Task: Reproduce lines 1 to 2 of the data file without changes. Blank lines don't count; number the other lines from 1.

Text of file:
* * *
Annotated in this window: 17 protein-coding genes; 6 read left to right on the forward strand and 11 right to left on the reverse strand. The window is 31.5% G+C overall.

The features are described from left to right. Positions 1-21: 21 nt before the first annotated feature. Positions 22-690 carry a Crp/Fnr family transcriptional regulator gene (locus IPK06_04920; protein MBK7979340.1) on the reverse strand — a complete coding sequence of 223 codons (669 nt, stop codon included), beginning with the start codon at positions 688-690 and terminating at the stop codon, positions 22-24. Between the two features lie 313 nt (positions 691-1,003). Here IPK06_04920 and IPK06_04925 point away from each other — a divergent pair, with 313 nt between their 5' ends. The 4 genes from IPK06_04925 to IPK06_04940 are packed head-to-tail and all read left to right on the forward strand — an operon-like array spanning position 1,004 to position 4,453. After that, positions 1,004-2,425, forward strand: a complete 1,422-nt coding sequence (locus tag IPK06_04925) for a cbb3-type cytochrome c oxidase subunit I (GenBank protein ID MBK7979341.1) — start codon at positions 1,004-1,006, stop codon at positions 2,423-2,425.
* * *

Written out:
Annotated in this window: 17 protein-coding genes; 6 read left to right on the forward strand and 11 right to left on the reverse strand. The window is 31.5% G+C overall.

The features are described from left to right. Positions 1-21: 21 nt before the first annotated feature. Positions 22-690 carry a Crp/Fnr family transcriptional regulator gene (locus IPK06_04920; protein MBK7979340.1) on the reverse strand — a complete coding sequence of 223 codons (669 nt, stop codon included), beginning with the start codon at positions 688-690 and terminating at the stop codon, positions 22-24. Between the two features lie 313 nt (positions 691-1,003). Here IPK06_04920 and IPK06_04925 point away from each other — a divergent pair, with 313 nt between their 5' ends. The 4 genes from IPK06_04925 to IPK06_04940 are packed head-to-tail and all read left to right on the forward strand — an operon-like array spanning position 1,004 to position 4,453. After that, positions 1,004-2,425, forward strand: a complete 1,422-nt coding sequence (locus tag IPK06_04925) for a cbb3-type cytochrome c oxidase subunit I (GenBank protein ID MBK7979341.1) — start codon at positions 1,004-1,006, stop codon at positions 2,423-2,425.